For the most part, I am going to break down the other books I read by genre rather than by date. R W Glenn’s Crucifying Morality was a short look at what the Beatitudes are really all about–and what they are not all about. Max Lucado’s 3:16 The Numbers of Hope and David Jeremiah’s God Loves You are both excellent looks at God’s love–and how incredible that love truly is. Lucado’s book is, of course, written in his usual style. Rebecca Friedlander’s The Potter and His Clay is a fascinating look into the biblical comparisons of God to a potter and us to the clay. Friedlander is a gifted potter and artist, and if you have the opportunity to see her live Potter’s Wheel presentation you should definitely avail yourself of the chance. Strange Fire, by John MacArthur, is a thorough examination of the charismatic movement and the many misinterpretations and outright abuses of Scripture that have characterized the movement through the years. Seeking Allah, Finding Jesus is Nabeel Qureshi’s autobiographical account of how a devout follower of Islam came to accept Christ. For anyone interested in knowing more about what Islam teaches and the challenges associated with leading a Muslim to Christ would do well to read this book. Anthony Carter’s Blood Work is an examination of why the blood of Christ is so incredibly important and what it accomplished. Carter interweaves stanzas of classic hymns throughout. Christena Cleveland is social psychologist and college professor who wrote a thought-provoking look at the way Christians tend to segregate themselves within the body of Christ–for all kinds of reasons. Disunity in Christ is an excellent read, but do not read it if you have sensitive toes!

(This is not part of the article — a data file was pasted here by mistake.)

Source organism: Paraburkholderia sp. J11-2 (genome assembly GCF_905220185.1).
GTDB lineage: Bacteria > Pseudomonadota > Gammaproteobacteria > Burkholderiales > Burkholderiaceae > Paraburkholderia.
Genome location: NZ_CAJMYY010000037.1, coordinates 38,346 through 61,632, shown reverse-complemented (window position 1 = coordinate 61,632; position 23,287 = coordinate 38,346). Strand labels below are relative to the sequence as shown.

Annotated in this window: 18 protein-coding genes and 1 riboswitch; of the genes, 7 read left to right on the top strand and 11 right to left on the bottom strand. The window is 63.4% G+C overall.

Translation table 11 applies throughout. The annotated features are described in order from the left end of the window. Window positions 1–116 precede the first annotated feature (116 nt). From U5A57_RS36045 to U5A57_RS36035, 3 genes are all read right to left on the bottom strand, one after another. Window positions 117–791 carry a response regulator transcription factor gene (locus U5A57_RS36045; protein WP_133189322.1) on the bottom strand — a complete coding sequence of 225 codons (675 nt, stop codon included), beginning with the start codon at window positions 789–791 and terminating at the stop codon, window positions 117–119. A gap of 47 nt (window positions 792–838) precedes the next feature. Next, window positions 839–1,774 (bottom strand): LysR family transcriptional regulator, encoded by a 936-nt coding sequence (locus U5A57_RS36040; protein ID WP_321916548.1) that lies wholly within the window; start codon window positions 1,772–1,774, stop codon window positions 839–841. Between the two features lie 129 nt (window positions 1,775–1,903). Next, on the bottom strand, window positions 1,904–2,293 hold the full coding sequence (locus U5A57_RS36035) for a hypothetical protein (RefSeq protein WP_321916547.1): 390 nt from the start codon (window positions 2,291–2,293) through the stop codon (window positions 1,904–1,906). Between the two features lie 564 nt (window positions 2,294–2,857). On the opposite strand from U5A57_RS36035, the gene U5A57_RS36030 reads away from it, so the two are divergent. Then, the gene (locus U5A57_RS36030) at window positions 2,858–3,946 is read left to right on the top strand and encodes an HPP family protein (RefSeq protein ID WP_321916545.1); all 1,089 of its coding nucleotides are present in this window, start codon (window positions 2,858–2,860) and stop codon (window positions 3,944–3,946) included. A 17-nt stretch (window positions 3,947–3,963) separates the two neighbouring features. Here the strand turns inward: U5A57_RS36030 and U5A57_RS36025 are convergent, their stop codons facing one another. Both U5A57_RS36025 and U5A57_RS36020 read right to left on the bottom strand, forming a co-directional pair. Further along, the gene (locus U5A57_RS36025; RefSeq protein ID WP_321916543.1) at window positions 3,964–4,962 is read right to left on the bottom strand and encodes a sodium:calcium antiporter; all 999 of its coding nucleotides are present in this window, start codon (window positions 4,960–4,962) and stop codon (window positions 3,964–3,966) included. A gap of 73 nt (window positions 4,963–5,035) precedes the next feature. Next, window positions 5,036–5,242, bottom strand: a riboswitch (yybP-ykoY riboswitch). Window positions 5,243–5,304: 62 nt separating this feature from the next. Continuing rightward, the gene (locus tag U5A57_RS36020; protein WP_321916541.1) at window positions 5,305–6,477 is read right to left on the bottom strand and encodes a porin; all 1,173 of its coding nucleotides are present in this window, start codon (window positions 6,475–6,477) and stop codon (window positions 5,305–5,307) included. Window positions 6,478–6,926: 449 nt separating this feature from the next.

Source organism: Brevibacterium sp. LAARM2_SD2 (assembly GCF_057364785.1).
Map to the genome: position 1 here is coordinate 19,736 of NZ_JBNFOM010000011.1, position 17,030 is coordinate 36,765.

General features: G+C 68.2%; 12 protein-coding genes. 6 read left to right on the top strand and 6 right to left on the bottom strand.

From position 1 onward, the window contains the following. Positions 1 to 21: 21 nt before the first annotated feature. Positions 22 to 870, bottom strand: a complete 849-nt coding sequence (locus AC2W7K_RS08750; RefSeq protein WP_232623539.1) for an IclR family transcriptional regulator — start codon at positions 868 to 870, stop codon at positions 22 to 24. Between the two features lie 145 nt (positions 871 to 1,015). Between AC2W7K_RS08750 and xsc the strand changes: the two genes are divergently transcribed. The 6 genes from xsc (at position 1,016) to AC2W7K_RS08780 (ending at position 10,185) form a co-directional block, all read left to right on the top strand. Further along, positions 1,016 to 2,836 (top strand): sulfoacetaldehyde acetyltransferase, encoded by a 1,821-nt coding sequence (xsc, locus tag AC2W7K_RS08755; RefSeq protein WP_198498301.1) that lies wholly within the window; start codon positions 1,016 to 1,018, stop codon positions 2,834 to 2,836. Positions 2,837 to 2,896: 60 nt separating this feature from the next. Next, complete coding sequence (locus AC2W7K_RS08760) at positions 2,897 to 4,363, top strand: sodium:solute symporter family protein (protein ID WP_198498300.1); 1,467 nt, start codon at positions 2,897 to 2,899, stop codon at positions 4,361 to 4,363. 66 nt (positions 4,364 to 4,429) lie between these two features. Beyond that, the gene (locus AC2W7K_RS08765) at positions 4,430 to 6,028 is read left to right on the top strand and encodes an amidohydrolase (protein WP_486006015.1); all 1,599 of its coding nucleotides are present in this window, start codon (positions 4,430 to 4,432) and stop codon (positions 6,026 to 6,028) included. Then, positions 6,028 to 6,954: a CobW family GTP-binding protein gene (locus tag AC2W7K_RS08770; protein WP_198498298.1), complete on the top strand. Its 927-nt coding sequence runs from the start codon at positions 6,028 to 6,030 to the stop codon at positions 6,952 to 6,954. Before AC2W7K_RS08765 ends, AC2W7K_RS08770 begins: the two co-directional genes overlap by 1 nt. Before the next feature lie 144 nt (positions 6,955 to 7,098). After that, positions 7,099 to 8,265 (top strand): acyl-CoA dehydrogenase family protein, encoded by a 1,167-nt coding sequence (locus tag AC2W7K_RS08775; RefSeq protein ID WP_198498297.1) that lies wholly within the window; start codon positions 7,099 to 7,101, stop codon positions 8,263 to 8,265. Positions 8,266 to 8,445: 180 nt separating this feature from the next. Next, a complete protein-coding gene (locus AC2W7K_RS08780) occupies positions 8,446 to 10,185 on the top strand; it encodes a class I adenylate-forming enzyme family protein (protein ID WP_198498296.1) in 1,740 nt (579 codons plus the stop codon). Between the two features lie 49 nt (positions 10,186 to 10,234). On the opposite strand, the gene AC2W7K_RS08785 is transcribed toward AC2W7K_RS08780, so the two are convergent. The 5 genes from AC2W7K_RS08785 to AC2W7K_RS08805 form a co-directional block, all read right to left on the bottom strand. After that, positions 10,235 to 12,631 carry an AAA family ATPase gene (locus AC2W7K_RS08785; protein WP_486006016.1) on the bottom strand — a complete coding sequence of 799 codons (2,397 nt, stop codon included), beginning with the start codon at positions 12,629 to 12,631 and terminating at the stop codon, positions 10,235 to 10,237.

Darren Dochuk’s From the Bible Belt to Sunbelt is a study of how the evangelical movement in California was transplanted from the deep south. The book includes many names that will be familiar to believers, as well as details and contexts that likely are not so familiar. It also reveals that an incredible number of today’s hot-button issues are not new problems for the evangelical community. Douglas Bond’s The Poetic Wonder of Isaac Watts is a short, easy-to-read and fascinating look at the life of this prolific hymn writer. Lauren Drain’s Banished is an autobiographical account of her experiences as a member of the Westboro Baptist Church. The book often left me wondering “how can anyone believe that?” It is a truly sad commentary of what some people believe the Bible teaches.